Extreme winter weather temperatures lead to University closure

Anna Lassmann

The first day of class and all University events were canceled due to extreme winter weather conditions. Students spent the canceled class day sleeping in and watching the “snow."

Grace Allen, economics and international relations sophomore, said she has stayed bundled up in her dorm for most of the day but went outside briefly to throw snow and ice into the air.

“I thought this ‘snow day’ was the perfect way to start classes, honestly,” Allen said. “Even though it didn’t snow as much as I wanted it to, I’m glad UT isn’t making people drive on the icy roads.”

The last time the University closed for winter conditions was Jan. 28, 2014, and the last time the University delayed start due to winter conditions was Dec. 8, 2017.

Unlike Allen who grew up in Texas and has not experienced much snow, Rachel Nguyen, human development and family sciences senior, visits New York every winter and is used to icier conditions. Nguyen said she stayed inside all day with the heater on.

“I think the ‘snow day’ and classes being cancelled was exactly what I needed,” Nguyen said. “I know that we just had a month off for winter break, but I think that UT made the right decision to cancel classes.”

Temperatures quickly dropped into the 30s Monday night around 10 p.m. as the cold front came through, with freezing temperatures beginning around 1 a.m. Tuesday and remaining in the mid to upper 20s throughout the day. Hazardous road conditions developed early Tuesday morning as ice-covered roads and bridges led local law enforcement to advise people to stay off roadways.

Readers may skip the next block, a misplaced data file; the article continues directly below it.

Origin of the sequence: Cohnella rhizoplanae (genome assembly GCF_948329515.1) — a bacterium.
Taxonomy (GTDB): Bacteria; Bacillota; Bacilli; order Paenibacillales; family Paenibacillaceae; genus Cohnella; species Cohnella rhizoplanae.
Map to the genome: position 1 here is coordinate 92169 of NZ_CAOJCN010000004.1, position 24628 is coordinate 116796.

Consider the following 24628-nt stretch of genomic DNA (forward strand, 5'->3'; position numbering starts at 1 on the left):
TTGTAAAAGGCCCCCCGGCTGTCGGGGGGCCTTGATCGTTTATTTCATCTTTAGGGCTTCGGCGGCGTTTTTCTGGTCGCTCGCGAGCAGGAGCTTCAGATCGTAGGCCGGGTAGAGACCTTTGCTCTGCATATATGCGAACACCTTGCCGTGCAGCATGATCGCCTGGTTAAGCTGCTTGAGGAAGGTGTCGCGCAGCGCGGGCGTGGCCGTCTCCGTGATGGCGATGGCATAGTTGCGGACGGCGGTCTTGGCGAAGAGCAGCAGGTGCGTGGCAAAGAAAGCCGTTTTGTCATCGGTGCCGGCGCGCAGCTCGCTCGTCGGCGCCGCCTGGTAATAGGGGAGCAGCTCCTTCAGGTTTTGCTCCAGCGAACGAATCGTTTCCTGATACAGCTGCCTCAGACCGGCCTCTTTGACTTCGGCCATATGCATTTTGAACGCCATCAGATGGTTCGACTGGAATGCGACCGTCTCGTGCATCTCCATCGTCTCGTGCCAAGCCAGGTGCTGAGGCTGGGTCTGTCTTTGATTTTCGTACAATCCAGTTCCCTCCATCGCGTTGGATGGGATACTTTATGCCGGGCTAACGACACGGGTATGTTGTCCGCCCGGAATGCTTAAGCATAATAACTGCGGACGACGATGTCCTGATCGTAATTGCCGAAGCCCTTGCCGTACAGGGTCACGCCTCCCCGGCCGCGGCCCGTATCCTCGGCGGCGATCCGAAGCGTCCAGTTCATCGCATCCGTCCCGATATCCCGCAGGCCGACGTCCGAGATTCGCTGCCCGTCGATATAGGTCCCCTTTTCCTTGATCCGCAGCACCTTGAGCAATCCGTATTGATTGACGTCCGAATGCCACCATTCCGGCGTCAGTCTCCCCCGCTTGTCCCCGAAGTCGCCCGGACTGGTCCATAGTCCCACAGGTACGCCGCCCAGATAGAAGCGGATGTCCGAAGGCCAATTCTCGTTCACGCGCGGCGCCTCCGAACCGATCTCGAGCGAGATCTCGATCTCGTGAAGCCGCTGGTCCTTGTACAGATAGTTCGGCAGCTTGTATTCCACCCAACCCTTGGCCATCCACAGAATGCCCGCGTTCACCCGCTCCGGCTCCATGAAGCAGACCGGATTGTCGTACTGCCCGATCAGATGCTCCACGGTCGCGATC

The freezing temperatures are likely to persist through part of Wednesday, UT’s chief meteorologist Troy Kimmel predicted.

“I advise people to bundle up and to use extra caution when you’re walking and driving,” Kimmel said.

Laurie Lentz, communications manager for University Planning, Energy and Facilities, said the University sanded the roads and bridges on campus after ice appeared. Landscape Services also used an environmentally sensitive ice melt product on sidewalks and shut off all irrigation on campus so as not to contribute to the icy conditions. Campus shuttle buses were also out of service for the day.

Emily Dsida grew up in Massachusetts and has experienced freezing conditions many times. Dsida said she advises students, staff and faculty to wear shoes with decent tread to avoid slipping on ice and wear many layers.

“One of the biggest safety hazards when you’re dealing with cold weather is black ice, which is very thin and hard to see,” said Dsida, a radio-television-film junior. “Whether you’re driving, walking or biking around campus, it’s important to go slower than you normally would to avoid slipping or losing control of your vehicle. I know everyone is in a hurry to get to class or work, but it’s not worth the risk.”

The decision to close or delay the University is ultimately up to University President Gregory Fenves with consideration from the Texas Department of Transportation, local law enforcement, meteorologists and other officials about road conditions and weather forecasts. Students, faculty and staff were notified of the University’s closure through a UT Safety Alert email at 6:45 p.m. Monday.